As for (B), he wasn't being intimidated/threatened for enjoying a benefit/privileged administered by a State or subdivision; unless you can go so far as to say that tree and the shade it provided were, etc.

See here
9.21.2007 10:14am
DavidBernstein (mail):
I know this is off-topic, but I hope "stomped him" isn't becoming standard English.
9.21.2007 10:25am
J. F. Thomas (mail):
It is just amazing. Over the past couple days we have spent time berating the MSM, out of control media, overzealous prosecutors, and left wing academia for jumping to conclusions and stereotyping relatively well-off middleclass white athletes as boorish racist rapists. I was criticized because I opined that some of you would ignore, or jump to the exact opposite conclusion, if the victims of the prosecutorial misconduct were minorities.

"No, never, we never trust the man, we are colorblind" you all screamed. "We don't trust anything the MSM tells us and never jump to conclusions, we are always willing to give the defendant the benefit of the doubt, regardless of the color of their skin or their economic background."

This prosecutor is just another Nifong. It's amazing how you can just ignore the fact that after this poor kid received a supposedly near fatal beating (bad enough to justify attempted murder charges) he was treated and released from the hospital and was well a enough to attend a school function just a few hours later.

Oh and btw, the Court of Appeals has overturned the first conviction, and ordered the release of the defendant, after the prosecutor refused to offer bail.
9.21.2007 10:36am
J. F. Thomas (mail):
As for (B), he wasn't being intimidated/threatened for enjoying a benefit/privileged administered by a State or subdivision; unless you can go so far as to say that tree and the shade it provided were, etc.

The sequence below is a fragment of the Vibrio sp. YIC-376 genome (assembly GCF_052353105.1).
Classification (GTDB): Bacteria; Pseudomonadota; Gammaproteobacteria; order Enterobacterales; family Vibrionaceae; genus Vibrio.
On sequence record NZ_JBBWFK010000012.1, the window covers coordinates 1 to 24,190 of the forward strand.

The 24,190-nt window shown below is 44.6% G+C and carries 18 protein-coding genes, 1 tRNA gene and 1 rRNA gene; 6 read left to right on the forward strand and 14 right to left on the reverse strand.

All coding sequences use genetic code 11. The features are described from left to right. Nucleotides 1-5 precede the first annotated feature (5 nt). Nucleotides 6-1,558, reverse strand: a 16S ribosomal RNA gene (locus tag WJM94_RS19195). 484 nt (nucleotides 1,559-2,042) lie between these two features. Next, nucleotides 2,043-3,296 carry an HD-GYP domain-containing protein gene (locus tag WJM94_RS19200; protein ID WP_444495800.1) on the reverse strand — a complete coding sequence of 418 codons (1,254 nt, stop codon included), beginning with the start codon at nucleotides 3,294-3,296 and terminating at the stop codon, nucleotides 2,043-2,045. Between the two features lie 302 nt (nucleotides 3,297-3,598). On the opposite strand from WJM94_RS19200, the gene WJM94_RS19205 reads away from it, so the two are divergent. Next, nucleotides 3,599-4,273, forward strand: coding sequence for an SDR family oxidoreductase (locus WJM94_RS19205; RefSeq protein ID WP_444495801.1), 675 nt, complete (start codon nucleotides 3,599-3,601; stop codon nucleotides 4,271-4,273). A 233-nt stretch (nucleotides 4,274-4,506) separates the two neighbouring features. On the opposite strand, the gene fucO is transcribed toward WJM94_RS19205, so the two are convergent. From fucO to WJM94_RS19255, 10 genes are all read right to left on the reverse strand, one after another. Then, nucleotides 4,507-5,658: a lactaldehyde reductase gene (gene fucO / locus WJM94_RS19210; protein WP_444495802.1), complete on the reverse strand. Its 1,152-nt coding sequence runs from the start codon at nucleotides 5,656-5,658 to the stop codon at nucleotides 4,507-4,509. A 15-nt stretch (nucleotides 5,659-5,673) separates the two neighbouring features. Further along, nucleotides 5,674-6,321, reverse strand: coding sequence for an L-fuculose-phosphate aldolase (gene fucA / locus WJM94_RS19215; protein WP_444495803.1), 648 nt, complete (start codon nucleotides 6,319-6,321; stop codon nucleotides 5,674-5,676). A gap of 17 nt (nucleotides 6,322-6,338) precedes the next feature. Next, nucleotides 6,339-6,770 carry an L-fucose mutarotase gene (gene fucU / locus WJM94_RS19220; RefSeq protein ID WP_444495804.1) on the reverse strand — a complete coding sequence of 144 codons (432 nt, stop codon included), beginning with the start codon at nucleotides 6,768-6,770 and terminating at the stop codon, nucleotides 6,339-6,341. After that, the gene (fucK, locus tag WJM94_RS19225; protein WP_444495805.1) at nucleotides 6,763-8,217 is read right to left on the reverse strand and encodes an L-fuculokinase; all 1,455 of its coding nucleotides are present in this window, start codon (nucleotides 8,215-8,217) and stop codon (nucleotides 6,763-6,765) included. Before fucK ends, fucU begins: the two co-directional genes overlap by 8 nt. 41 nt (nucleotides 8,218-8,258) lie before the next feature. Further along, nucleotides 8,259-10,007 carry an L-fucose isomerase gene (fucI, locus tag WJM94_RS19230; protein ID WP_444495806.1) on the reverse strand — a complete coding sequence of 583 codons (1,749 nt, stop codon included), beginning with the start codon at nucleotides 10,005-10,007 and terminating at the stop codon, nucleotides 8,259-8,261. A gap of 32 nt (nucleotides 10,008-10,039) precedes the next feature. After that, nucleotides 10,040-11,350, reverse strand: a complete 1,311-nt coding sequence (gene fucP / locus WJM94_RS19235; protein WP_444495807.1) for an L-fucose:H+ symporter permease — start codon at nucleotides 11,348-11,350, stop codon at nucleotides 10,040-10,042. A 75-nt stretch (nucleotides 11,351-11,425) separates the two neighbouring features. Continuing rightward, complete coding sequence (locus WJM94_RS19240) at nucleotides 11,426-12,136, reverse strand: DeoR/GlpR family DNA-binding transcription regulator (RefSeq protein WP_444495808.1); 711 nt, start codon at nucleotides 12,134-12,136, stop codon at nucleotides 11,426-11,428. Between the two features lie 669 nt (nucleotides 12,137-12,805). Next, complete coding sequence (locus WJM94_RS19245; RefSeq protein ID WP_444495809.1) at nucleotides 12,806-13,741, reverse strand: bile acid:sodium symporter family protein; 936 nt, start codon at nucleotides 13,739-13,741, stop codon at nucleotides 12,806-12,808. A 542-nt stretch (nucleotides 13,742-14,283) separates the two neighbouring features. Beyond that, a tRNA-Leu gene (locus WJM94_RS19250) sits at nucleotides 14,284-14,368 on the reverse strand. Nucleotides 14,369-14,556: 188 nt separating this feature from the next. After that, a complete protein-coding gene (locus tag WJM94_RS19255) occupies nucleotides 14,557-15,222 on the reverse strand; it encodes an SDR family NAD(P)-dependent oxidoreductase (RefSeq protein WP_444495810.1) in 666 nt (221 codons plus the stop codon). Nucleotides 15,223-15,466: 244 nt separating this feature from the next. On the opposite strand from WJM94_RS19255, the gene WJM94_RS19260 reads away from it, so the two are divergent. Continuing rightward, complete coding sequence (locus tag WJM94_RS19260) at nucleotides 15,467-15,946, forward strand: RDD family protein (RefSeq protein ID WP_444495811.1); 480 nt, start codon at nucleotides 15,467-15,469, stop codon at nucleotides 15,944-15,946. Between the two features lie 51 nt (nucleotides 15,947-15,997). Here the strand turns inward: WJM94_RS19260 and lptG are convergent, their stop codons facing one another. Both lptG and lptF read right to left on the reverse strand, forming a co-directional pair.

Since the tree was on school grounds, I think you most certainly can say it was. How would it be different than if there were certain restrooms that were implicitly off-limits to blacks?
9.21.2007 10:39am
Roundhead (mail) (www):
I can see that "J.F. Thomas"-troll and others have succeeded in changing the subject from the complicity of multiculturalist academics in the near-lynching of three innocent youth - to another case elsewhere which doesn't stasnd comparison AT ALL...

"J.F. Thomas" -

*This prosecutor is just another Nifong. It's amazing how you can just ignore the fact that after this poor kid received a supposedly near fatal beating (bad enough to justify attempted murder charges) he was treated and released from the hospital and was well a enough to attend a school function just a few hours later*

But just what is your point of comparison of the Jena case to that in Durham? That the defendants in both cases allegedly attacked an individual of another race?

Is that it?

Let alone that, what is the basis of your statement that the Jena prosecutor was engaged in "misconduct"? Did he withhold evidence from the prosecution that showed the defendants were not culpable in the crime? Did he conspire with other law enforcement officials in this effort to railroad the accused? Did he exploit this case in order to gain reelection in his constituency? did he do anything at all that would compare with the conduct of Nifong?

From what I read on Google (as you advised), I don't see any reference to that at all. The complaints from those who see this case as "injustice" is that the prosecutor brought more serious charges - attempted murder - against the accused that the critics believe is justified - and that one of the defendants at least was a juvenile at the time of the crime, but was prosecuted in adult court.

I hardly think an attack by six individuals upon one person constitutes a "schoolyard fight"; there is, in any case, absolutely no doubt that the assault in Jena took place (unlike in Durham) - only how it was disposed of by the prosecutor.